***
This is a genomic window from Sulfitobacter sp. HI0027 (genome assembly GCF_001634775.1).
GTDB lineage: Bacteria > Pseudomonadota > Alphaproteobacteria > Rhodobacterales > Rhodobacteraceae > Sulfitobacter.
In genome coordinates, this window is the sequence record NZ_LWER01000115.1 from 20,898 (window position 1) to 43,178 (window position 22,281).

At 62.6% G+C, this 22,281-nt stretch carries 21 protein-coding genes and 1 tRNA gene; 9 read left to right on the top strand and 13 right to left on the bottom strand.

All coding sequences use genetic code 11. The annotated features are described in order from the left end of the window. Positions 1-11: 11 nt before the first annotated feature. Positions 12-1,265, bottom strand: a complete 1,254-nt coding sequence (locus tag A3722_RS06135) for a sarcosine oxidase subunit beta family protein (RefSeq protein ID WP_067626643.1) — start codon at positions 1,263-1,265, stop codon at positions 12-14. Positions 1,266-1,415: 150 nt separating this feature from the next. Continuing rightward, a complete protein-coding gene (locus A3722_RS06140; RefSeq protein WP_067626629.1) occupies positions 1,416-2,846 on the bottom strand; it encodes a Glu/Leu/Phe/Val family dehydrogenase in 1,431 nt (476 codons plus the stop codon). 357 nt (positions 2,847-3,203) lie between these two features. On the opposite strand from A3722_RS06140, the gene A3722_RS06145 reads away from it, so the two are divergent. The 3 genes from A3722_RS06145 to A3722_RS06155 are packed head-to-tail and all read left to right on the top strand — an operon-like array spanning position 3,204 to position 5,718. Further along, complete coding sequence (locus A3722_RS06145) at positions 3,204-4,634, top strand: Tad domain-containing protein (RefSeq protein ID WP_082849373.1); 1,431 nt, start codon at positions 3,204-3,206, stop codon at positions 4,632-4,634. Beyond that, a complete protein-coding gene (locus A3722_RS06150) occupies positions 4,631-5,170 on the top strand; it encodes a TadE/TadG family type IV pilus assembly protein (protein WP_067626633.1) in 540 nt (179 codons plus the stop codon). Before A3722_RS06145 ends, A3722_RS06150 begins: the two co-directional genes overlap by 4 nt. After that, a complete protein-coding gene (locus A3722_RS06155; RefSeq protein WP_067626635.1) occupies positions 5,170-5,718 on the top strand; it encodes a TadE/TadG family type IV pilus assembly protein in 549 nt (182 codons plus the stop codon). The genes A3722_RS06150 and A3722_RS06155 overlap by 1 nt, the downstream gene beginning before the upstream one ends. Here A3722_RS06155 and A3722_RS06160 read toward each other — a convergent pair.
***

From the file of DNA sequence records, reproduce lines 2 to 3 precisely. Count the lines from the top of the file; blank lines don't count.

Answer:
GTDB lineage: Bacteria > Pseudomonadota > Alphaproteobacteria > Rhodobacterales > Rhodobacteraceae > Sulfitobacter.
In genome coordinates, this window is the sequence record NZ_LWER01000115.1 from 20,898 (window position 1) to 43,178 (window position 22,281).